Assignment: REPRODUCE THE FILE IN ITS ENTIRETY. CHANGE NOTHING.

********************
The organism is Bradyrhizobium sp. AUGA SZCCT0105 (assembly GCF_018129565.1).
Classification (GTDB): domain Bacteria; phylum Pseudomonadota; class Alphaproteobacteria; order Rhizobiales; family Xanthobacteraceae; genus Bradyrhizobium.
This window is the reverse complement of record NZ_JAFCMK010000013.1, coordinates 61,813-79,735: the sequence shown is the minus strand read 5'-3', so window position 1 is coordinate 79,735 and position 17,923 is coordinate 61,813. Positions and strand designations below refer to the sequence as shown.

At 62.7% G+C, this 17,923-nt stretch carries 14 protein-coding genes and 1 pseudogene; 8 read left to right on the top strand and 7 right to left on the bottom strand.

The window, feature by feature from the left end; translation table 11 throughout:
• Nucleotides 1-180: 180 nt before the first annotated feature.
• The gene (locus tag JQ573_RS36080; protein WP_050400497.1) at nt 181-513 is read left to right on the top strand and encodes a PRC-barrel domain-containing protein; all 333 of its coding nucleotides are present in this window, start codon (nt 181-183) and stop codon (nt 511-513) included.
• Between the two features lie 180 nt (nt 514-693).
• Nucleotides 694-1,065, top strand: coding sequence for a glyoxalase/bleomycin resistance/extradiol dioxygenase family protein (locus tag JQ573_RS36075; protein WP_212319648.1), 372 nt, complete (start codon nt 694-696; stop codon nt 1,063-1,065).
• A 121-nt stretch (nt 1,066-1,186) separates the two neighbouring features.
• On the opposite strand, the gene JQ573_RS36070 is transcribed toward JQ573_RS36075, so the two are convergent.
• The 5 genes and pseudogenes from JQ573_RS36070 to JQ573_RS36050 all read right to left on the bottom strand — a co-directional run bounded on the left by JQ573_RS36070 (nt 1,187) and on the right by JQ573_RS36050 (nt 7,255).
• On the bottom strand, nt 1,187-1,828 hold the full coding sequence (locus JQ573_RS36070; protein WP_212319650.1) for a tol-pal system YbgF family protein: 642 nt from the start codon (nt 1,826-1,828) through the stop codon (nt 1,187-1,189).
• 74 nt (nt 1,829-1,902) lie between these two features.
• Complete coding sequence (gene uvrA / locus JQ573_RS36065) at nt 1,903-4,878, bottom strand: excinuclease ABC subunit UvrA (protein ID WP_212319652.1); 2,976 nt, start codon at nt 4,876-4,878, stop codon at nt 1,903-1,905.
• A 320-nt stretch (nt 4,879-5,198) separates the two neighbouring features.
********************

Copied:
The organism is Bradyrhizobium sp. AUGA SZCCT0105 (assembly GCF_018129565.1).
Classification (GTDB): domain Bacteria; phylum Pseudomonadota; class Alphaproteobacteria; order Rhizobiales; family Xanthobacteraceae; genus Bradyrhizobium.
This window is the reverse complement of record NZ_JAFCMK010000013.1, coordinates 61,813-79,735: the sequence shown is the minus strand read 5'-3', so window position 1 is coordinate 79,735 and position 17,923 is coordinate 61,813. Positions and strand designations below refer to the sequence as shown.

At 62.7% G+C, this 17,923-nt stretch carries 14 protein-coding genes and 1 pseudogene; 8 read left to right on the top strand and 7 right to left on the bottom strand.

The window, feature by feature from the left end; translation table 11 throughout:
• Nucleotides 1-180: 180 nt before the first annotated feature.
• The gene (locus tag JQ573_RS36080; protein WP_050400497.1) at nt 181-513 is read left to right on the top strand and encodes a PRC-barrel domain-containing protein; all 333 of its coding nucleotides are present in this window, start codon (nt 181-183) and stop codon (nt 511-513) included.
• Between the two features lie 180 nt (nt 514-693).
• Nucleotides 694-1,065, top strand: coding sequence for a glyoxalase/bleomycin resistance/extradiol dioxygenase family protein (locus tag JQ573_RS36075; protein WP_212319648.1), 372 nt, complete (start codon nt 694-696; stop codon nt 1,063-1,065).
• A 121-nt stretch (nt 1,066-1,186) separates the two neighbouring features.
• On the opposite strand, the gene JQ573_RS36070 is transcribed toward JQ573_RS36075, so the two are convergent.
• The 5 genes and pseudogenes from JQ573_RS36070 to JQ573_RS36050 all read right to left on the bottom strand — a co-directional run bounded on the left by JQ573_RS36070 (nt 1,187) and on the right by JQ573_RS36050 (nt 7,255).
• On the bottom strand, nt 1,187-1,828 hold the full coding sequence (locus JQ573_RS36070; protein WP_212319650.1) for a tol-pal system YbgF family protein: 642 nt from the start codon (nt 1,826-1,828) through the stop codon (nt 1,187-1,189).
• 74 nt (nt 1,829-1,902) lie between these two features.
• Complete coding sequence (gene uvrA / locus JQ573_RS36065) at nt 1,903-4,878, bottom strand: excinuclease ABC subunit UvrA (protein ID WP_212319652.1); 2,976 nt, start codon at nt 4,876-4,878, stop codon at nt 1,903-1,905.
• A 320-nt stretch (nt 4,879-5,198) separates the two neighbouring features.